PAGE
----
‘The plane was falling above me, spinning, and bodies were dropping all around’

Locals in eastern Ukraine in shock after MH17 and its passengers tumbled to earth

Personal belongings and luggage of passengers between debris of Malaysia Airlines flight MH17, which disintegrated over eastern Ukraine on Thursday afternoon. Photograph: Anastasia Vlasova/EPA

Personal belongings and luggage of passengers between debris of Malaysia Airlines flight MH17, which disintegrated over eastern Ukraine on Thursday afternoon. Photograph: Anastasia Vlasova/EPA

Sat, Jul 19, 2014, 06:26

The miners, still sooty-faced from their shift at the coalface, formed a line and prepared to advance into a field of towering sunflowers. Each of them held in his arms a bundle of freshly cut sticks and scraps of white cloth, which they would need on their walk among the flowers.

The stubbled fields all around were studded with scores of such markers, each placed on the spot where a body had fallen from Malaysia Airlines flight MH17 as it disintegrated over eastern Ukraine on Thursday afternoon.

“Our work in the mine is dangerous – we’ve seen everything there,” said Sergei, who had been bussed with colleagues to the field in the village of Grabovo. “We’re physically and emotionally ready for anything.”

They would need strong nerves and stomachs for the work ahead. The flight from Amsterdam to Kuala Lumpur appears to have been hit by a missile above the largely rebel-held region of Donetsk and it spiralled to earth scattering debris and passengers over more than 10km.

Leaflets

In the hamlet of Petropavlovka, the dark fields were dotted here and there with incongruous items: a tangle of electrical wires and a circuit board; leaflets on dental treatment; a novel in English called The Horse Dancer, its back cover ripped away. A few kilometres’ drive through potholed back roads and two rebel checkpoints, villagers in Razsipnoye stood around a small blue tarpaulin from which protruded a discoloured human leg.

The body had landed in the middle of Zagorskaya Street. Behind its small, tidy houses stretch large allotments full of cabbages and carrots – many now also contain the remains of passengers from the doomed Boeing 777. One body lay in two pieces having struck the edge of a roof after its fall from about 33,000 feet.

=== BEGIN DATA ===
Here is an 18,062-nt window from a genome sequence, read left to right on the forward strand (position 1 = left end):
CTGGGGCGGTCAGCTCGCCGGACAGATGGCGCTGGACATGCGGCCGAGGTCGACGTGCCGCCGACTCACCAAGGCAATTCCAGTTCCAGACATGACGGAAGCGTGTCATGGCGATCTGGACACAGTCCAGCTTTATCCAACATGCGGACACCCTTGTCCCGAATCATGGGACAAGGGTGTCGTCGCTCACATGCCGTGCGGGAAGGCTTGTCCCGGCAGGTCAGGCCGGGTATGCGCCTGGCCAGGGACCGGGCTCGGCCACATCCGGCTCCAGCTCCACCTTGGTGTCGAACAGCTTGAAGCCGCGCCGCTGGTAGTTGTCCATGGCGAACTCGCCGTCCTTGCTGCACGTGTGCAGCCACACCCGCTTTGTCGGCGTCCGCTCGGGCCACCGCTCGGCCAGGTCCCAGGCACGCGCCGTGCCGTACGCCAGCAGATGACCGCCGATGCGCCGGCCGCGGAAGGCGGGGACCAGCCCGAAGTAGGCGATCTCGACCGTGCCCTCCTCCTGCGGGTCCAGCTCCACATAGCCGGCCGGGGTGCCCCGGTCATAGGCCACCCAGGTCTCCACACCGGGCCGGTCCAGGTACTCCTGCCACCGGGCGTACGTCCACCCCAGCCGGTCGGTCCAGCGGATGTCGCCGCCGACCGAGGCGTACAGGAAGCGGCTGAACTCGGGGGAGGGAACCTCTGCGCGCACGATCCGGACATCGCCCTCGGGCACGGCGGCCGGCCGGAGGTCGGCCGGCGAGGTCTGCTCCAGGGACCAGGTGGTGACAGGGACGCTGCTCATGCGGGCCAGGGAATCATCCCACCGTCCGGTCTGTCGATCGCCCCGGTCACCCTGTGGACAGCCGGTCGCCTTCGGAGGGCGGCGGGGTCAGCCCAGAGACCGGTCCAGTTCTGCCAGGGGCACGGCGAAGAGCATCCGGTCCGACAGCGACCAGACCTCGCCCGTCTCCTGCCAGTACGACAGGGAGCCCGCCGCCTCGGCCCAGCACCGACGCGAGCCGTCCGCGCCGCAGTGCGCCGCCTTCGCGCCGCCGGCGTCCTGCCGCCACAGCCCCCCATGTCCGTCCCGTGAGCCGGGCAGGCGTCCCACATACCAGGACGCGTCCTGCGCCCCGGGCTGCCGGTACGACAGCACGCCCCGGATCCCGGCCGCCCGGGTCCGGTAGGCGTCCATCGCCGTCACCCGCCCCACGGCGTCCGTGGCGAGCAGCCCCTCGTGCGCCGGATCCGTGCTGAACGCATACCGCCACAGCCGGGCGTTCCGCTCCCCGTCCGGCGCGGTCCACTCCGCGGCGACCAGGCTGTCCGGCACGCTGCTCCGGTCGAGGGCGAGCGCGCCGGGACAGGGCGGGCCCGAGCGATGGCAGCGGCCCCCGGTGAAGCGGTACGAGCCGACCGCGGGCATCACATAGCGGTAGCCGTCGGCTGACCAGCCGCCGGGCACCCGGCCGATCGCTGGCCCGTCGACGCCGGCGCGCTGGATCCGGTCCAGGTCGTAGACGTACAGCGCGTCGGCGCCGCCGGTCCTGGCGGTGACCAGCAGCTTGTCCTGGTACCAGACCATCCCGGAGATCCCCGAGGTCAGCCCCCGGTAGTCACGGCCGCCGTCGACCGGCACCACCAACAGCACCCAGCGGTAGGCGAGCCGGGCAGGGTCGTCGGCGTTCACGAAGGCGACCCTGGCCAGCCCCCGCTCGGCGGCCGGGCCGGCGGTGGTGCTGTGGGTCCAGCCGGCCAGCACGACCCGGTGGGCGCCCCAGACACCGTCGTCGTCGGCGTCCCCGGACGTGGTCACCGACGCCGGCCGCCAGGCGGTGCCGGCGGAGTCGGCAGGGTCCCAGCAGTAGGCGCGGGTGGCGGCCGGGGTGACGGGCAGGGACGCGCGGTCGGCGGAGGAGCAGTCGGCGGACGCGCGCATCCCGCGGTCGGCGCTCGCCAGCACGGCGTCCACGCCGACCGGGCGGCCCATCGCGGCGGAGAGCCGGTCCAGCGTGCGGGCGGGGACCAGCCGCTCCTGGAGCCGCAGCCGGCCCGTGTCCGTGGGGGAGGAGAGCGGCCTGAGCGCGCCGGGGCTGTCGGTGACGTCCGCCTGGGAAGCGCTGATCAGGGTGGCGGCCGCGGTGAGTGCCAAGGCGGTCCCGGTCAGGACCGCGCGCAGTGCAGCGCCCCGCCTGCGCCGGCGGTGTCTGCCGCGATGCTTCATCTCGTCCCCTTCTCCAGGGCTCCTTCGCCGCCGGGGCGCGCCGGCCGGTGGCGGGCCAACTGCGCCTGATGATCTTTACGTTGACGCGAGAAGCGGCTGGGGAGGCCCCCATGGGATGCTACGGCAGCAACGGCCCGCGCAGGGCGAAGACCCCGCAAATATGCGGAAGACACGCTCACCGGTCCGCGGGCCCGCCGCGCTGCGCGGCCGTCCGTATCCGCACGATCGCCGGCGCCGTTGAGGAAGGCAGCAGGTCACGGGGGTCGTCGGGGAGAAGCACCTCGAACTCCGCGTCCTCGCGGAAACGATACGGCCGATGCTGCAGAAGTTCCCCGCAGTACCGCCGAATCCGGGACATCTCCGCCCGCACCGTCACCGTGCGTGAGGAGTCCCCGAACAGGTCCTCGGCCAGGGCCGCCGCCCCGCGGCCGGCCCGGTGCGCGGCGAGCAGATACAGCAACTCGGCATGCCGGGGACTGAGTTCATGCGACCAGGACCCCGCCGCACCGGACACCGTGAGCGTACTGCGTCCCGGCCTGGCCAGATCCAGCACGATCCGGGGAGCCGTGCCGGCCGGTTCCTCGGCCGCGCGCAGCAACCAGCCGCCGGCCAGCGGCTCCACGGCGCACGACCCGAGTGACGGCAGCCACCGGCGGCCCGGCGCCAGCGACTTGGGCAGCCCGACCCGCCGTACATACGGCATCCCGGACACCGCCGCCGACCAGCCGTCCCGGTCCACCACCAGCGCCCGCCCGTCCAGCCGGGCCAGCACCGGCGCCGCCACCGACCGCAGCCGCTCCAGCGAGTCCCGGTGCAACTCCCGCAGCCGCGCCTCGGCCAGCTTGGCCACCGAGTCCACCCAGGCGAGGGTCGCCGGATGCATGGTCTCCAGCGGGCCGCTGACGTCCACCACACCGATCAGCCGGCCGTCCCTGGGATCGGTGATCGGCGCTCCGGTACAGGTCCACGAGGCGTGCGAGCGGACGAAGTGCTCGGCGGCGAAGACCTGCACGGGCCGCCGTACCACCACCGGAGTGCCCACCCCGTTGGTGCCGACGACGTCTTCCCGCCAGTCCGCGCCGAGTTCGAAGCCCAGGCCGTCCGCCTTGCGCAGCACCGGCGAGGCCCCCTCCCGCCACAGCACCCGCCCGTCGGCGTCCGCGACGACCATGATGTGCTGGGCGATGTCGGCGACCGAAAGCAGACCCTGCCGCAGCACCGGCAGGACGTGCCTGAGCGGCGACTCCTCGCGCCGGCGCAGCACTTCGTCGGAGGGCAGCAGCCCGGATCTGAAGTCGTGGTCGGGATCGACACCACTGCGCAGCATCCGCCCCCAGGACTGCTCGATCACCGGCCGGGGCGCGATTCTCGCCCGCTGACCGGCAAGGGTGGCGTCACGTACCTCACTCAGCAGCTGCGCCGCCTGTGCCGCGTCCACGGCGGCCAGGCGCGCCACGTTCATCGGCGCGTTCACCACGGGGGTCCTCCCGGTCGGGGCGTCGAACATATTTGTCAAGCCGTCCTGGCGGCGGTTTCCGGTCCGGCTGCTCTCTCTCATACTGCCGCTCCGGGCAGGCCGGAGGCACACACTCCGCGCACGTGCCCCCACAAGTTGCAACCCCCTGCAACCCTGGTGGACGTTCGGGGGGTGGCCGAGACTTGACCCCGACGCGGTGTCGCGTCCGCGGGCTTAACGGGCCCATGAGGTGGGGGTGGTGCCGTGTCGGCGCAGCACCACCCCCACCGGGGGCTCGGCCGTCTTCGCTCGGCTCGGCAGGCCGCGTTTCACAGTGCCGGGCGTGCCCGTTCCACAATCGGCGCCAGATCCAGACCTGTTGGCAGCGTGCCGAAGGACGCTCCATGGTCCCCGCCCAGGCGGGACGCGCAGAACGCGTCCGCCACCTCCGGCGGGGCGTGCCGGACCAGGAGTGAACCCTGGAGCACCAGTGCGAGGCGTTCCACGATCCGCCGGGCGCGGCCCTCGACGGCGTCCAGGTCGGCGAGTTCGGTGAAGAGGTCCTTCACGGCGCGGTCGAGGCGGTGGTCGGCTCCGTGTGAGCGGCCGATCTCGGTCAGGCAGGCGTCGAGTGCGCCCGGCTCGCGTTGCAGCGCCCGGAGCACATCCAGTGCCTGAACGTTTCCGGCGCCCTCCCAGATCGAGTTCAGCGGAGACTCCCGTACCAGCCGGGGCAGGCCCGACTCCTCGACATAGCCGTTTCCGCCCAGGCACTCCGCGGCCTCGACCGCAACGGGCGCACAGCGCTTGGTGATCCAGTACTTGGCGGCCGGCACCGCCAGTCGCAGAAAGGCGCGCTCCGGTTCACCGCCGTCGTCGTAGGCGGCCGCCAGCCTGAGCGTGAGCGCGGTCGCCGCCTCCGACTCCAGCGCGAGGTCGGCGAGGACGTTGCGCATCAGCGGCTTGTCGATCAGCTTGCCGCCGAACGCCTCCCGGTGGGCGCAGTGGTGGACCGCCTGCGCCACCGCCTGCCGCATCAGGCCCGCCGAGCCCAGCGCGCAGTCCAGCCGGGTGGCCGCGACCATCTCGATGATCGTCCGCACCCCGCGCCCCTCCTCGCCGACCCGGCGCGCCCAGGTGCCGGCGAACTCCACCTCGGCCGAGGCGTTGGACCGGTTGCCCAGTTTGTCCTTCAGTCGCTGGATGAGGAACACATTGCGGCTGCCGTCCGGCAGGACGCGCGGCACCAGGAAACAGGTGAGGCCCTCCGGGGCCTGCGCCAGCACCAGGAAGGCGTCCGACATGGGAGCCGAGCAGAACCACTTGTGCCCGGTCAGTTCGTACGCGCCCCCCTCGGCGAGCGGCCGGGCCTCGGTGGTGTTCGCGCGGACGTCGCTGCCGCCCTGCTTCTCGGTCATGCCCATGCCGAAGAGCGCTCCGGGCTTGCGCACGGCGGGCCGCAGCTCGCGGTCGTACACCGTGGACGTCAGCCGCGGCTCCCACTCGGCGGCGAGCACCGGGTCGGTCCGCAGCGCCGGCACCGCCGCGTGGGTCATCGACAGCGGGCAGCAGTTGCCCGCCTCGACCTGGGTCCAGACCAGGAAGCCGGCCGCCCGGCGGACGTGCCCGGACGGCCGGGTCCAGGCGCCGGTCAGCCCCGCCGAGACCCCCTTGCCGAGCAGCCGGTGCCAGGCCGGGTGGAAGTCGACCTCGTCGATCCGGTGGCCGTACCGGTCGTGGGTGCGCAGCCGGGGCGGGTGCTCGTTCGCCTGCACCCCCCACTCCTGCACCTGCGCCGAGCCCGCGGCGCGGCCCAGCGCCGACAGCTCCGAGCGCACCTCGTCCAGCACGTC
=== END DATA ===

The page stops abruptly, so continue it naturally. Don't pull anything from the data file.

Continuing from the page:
“I heard a noise and thought shells were hitting us, but it was people landing,” said local man Vasily, who found two bodies in his back garden.

“One hit an electricity line and cut off power to the street,” he added.

His friend Larissa, wide-eyed and speaking rapidly, described a surreal nightmare from which she had been unable to wake.

“I saw the plane coming down over the village and, as it fell, people poured out of it as if from a bucket. The plane was falling above me, spinning, and bodies were dropping all around. They dropped like bombs, but they were bodies.”

As Larissa spoke, a low noise that was not thunder rumbled through the low grey sky.

It had been heard regularly all morning, in the single or double booms of artillery guns or the long rolling growl of Grad multiple-rocket launchers firing a few dozen kilometres to the east. The Ukrainian army and the rebels have such systems, and Kiev also accuses Russia of launching shells over the border at its troops.

“We’ve heard that every day for weeks and jets firing missiles. Unfortunately, we have got used to it,” said Zhenya Golub in Grabovo.

His family and neighbours are near the epicentre of Ukrainian forces’ fight with heavily armed pro-Russian rebels. But yesterday, looking bewildered at a scene of carnage, they felt a twinge of good fortune.

The grassy field at the end of his street was a graveyard for the Boeing and its passengers, but the village’s houses were untouched.

Bones gleamed white among the charred carcass of a jet engine, a mangled undercarriage and countless smaller components, the blackened earth still smouldering and air reeking of kerosene.

“My mum saw this thing flying towards the house, and she thought ‘What a strange plane’,” said Zhenya’s wife, Tatyana.

“Then she realised it was crashing, falling towards her. She was sure it would hit the house, but at the last moment it seemed to spin away and landed over there,” she explained, pointing to the scorched field.

Tatyana’s father, Alexander Brachinko, said villagers who had gone towards the wreckage had been beaten back by intense heat and a column of acrid smoke.

“The main part landed over there,” he said, “and smaller pieces fell over the place, swirling around like a swarm of bees.”

Two parrots

Glimpses of vanished lives glinted in the heavy soil: torn bags of belongings, books, tangles of clothes and children’s toys; animals that had flown with their owners, including two parrots – their snapped wings glossy streaks of blue, red and gold – and a black-and-white dog that lay on its side in the grass, as if napping.

And everywhere, those white rags occasionally lifting in the clammy breeze, atop sticks marking the places where bodies, and parts of bodies, came to rest.

“This war is killing us, and no one hears when we ask for it to stop,” said Alexander, a resident of Razsipnoye.

“Maybe this will make the world listen.”